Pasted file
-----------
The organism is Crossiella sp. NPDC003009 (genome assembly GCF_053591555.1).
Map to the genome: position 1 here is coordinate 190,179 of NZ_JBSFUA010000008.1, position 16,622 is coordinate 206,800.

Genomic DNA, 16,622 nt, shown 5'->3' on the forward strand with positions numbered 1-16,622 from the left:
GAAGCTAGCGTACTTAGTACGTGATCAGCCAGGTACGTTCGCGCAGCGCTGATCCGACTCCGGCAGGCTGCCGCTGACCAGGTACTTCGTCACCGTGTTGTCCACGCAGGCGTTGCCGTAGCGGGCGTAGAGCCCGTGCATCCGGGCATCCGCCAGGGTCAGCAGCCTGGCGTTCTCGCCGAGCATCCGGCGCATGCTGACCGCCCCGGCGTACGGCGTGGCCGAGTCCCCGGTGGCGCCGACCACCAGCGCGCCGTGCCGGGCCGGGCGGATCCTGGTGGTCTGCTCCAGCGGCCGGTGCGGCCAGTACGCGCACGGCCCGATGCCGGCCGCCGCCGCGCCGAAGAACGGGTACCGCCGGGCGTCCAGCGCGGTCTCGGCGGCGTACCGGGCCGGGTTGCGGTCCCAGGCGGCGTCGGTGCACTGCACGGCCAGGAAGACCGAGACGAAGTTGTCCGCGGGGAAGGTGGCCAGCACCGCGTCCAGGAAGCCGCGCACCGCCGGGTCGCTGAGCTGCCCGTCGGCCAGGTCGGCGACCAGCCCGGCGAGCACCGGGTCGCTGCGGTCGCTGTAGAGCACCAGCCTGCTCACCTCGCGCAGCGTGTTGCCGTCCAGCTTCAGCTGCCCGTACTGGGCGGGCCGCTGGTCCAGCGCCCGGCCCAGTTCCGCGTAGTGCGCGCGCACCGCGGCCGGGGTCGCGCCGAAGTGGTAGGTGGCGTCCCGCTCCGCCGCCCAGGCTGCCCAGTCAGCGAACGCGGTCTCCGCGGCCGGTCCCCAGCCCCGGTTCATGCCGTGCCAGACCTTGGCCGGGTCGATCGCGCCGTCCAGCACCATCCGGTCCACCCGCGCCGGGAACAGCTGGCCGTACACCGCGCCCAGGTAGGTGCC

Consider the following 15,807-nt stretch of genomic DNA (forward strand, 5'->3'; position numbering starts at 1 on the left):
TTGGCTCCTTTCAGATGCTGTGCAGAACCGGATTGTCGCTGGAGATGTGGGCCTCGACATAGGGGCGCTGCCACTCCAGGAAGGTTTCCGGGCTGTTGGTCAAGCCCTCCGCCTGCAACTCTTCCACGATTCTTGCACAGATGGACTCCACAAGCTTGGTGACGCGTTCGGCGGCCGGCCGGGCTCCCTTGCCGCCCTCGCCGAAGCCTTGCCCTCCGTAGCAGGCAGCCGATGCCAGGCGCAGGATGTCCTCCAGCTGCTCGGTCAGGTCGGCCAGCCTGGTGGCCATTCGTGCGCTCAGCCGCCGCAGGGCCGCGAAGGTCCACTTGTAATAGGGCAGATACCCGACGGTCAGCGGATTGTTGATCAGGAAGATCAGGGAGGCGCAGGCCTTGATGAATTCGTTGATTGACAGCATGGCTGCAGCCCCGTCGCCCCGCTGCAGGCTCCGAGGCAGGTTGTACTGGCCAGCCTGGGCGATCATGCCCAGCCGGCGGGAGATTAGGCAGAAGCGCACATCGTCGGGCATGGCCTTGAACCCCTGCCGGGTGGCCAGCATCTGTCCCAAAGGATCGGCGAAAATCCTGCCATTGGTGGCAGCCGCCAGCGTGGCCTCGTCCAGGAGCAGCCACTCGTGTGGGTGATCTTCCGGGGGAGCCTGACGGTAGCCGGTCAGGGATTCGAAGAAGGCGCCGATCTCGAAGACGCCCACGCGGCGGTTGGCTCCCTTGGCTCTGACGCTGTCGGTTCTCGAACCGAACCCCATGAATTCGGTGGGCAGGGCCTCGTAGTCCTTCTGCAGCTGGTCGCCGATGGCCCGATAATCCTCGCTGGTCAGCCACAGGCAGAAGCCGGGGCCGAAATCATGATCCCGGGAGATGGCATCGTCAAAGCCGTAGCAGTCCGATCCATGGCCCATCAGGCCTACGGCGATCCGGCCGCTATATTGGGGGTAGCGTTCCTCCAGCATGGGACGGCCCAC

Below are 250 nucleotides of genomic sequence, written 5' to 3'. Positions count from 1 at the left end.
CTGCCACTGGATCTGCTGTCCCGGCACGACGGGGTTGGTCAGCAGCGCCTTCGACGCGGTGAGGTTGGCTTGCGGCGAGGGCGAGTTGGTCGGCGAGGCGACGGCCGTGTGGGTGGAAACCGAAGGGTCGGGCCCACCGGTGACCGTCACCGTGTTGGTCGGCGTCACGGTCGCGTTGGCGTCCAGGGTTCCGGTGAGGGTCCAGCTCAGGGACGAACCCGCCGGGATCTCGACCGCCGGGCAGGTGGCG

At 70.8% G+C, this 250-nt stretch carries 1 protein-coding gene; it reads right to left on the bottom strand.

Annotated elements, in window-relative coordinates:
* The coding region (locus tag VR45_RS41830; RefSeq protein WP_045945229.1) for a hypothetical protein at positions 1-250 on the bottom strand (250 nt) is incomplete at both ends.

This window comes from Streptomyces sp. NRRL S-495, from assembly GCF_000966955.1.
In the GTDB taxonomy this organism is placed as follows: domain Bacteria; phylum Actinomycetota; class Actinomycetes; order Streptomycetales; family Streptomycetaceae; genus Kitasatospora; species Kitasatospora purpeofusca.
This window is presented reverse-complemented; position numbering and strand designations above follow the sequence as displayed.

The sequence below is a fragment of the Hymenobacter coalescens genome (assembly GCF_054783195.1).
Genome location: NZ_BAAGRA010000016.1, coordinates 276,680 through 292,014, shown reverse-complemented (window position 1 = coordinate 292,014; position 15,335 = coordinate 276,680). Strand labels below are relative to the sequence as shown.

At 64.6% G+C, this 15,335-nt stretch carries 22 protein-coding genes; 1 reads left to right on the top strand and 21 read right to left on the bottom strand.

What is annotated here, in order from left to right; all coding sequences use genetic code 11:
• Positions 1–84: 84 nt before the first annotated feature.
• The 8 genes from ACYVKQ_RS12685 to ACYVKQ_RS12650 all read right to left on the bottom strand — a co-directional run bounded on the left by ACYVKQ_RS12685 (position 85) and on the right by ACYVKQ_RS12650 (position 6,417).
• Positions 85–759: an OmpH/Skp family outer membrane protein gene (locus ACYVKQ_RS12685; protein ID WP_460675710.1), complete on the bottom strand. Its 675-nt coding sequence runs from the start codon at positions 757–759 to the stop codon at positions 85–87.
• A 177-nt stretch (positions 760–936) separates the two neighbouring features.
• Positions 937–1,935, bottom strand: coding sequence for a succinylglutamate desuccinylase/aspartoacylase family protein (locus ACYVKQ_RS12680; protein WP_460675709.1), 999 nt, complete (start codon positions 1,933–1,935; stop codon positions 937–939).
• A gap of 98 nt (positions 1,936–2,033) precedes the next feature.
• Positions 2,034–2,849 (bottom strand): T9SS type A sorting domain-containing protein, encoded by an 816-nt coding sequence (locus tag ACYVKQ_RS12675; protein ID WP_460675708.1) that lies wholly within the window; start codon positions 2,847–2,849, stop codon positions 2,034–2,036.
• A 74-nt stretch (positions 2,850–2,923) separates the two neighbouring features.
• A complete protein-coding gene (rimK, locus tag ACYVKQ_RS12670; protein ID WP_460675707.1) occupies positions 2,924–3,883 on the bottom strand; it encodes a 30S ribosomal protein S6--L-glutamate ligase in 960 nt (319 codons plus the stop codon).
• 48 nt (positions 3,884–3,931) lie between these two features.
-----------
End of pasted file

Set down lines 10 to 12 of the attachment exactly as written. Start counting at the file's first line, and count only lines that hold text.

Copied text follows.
Annotated elements, in window-relative coordinates:
* The coding region (locus tag VR45_RS41830; RefSeq protein WP_045945229.1) for a hypothetical protein at positions 1-250 on the bottom strand (250 nt) is incomplete at both ends.

This window comes from Streptomyces sp. NRRL S-495, from assembly GCF_000966955.1.